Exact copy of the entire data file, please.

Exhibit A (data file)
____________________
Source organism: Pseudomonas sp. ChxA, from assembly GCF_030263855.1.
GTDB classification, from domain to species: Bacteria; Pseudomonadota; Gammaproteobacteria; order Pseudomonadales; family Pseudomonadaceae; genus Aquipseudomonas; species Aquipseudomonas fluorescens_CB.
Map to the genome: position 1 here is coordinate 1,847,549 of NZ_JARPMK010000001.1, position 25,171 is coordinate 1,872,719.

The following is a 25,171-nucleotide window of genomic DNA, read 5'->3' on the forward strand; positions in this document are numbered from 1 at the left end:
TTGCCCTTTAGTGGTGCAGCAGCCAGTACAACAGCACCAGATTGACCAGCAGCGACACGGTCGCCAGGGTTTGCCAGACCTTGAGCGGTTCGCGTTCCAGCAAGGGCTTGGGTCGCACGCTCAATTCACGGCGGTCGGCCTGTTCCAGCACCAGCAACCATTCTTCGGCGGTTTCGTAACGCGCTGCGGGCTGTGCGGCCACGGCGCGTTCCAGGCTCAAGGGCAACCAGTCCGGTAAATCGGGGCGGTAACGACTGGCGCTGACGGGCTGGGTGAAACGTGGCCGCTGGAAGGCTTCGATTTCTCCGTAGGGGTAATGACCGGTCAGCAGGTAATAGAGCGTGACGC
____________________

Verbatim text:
Source organism: Pseudomonas sp. ChxA, from assembly GCF_030263855.1.
GTDB classification, from domain to species: Bacteria; Pseudomonadota; Gammaproteobacteria; order Pseudomonadales; family Pseudomonadaceae; genus Aquipseudomonas; species Aquipseudomonas fluorescens_CB.
Map to the genome: position 1 here is coordinate 1,847,549 of NZ_JARPMK010000001.1, position 25,171 is coordinate 1,872,719.

The following is a 25,171-nucleotide window of genomic DNA, read 5'->3' on the forward strand; positions in this document are numbered from 1 at the left end:
TTGCCCTTTAGTGGTGCAGCAGCCAGTACAACAGCACCAGATTGACCAGCAGCGACACGGTCGCCAGGGTTTGCCAGACCTTGAGCGGTTCGCGTTCCAGCAAGGGCTTGGGTCGCACGCTCAATTCACGGCGGTCGGCCTGTTCCAGCACCAGCAACCATTCTTCGGCGGTTTCGTAACGCGCTGCGGGCTGTGCGGCCACGGCGCGTTCCAGGCTCAAGGGCAACCAGTCCGGTAAATCGGGGCGGTAACGACTGGCGCTGACGGGCTGGGTGAAACGTGGCCGCTGGAAGGCTTCGATTTCTCCGTAGGGGTAATGACCGGTCAGCAGGTAATAGAGCGTGACGC